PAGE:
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GUEST OF HONOR: Veterans museum pays tribute to efforts of French native

News Courier - 8/29/2017

Aug. 29--Jerry Barksdale had to tell Madame Jocelyne Papelard-Brescia a little white lie prior to her arrival at the Alabama Veterans Museum in Athens Monday morning.

The retired attorney, author and military historian told Brescia there was a large tour group at museum. The fib disguised the fact the cars in the parking lot -- and the more than three-dozen people inside -- were there to honor her.

That fact became obvious when she and Barksdale were greeted in the lobby by a welcome committee, including Mayor Ronnie Marks and Sheriff Mike Blakely. Realizing the reception was for her, Brescia burst into tears.

Brescia, of Raddon, France, has for years been paying tribute to the sacrifices of American soldiers in her home country by adopting graves. She's affiliated with two groups -- U.S. Memory Grand Est France and the American OverseasMemorial Day Association -- and is responsible for the adoption of 1,700 American soldiers' graves.

She has also helped provide funds to bring relatives of 16 soldiers killed in France to her country to view the graves of their loved ones. Her connection to Athens came about after she helped erect a monument to Staff Sgt. Lymon H. Curvin, an Alabama native who served in the 3rd division of the 30th infantry regiment.

Curvin's grandson, Evan Thornton, is the former finance director for the city of Athens. When the monument to Curvin was dedicated, Brescia hosted members of Thornton's family who flew to France for the ceremony. This week, Thornton's family returned the favor as Brescia toured Alabama.

"I'm quite impressed with the patriotism of the South in general and the way you take care of your veterans," Brescia said. "You are very appreciative of the veterans of all wars."

She'll be in America for a few weeks and will be the guest speaker at the 3rd infantry reunion in San Antonio, Texas, in late September.

Honoring the dead

During World War II, Brescia's father was interred in a German labor camp and her mother had gone back to live with her parents. France was in ruins, but the Americans had a camp near where her grandmother lived.

"The only thing my grandmother and mother could do was wash the clothes of the American G.I.'s," Brescia said. "They would come to the house and bring food."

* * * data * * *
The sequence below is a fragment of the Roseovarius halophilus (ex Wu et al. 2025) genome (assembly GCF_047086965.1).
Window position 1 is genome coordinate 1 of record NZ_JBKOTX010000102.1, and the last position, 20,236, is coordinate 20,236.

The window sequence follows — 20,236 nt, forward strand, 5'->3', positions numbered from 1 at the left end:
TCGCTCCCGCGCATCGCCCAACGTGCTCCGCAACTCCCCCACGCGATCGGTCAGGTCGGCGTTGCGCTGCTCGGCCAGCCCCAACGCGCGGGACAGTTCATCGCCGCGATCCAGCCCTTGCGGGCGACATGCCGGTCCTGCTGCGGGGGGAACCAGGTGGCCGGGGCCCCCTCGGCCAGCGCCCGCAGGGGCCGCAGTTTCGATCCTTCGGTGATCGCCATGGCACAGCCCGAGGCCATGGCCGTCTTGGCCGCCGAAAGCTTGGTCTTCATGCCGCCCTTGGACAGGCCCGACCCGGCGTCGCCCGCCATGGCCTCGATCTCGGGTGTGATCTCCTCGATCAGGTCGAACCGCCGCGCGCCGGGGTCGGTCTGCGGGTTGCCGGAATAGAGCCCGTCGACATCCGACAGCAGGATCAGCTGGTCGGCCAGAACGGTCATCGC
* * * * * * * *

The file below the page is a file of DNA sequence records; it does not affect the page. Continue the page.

After Brescia was born and started school, her family made her learn English. That would help her later in life as she was awarded a Fulbright Scholarship to study in the U.S.

In 2012, Brescia moved from Paris to the French country, and heard about a large cemetery of American soldiers. After speaking with the superintendent of the cemetery, she adopted two graves. It was soon after that she became a member of the American OverseasMemorial Day Association. She also became the caretaker of 20 graves of American soldiers.

She reached out to the local newspaper in an effort to find out if there were others who may want to help care for the graves. An article ran in the paper Sunday morning, and by Sunday afternoon, she was already receiving phone calls from people wanting to help.

"By March 2014, we had so many members, we decided to create a real association," she said.

That association, U.S. Memory Grand Est France, decorates the graves of soldiers each Memorial Day. As president of the group, Brescia has gotten schools on board with the cause.

Many of the older volunteers recall the generosity of the American soldiers, Brescia said. Many remember soldiers stationed near the German border providing bread, chocolate or chewing gum to the children.

As for Brescia, she marvels at the struggles of the soldiers who fought during the fall of 1944. She said while the men who stormed the beaches of Normandy receive more attention, those who opened up the door to Germany should also be recognized.

"I owe the world to the American people," she said. "(France) owes a debt that can never be repaid. ... I love my boys."


(c)2017 The News Courier (Athens, Ala.)

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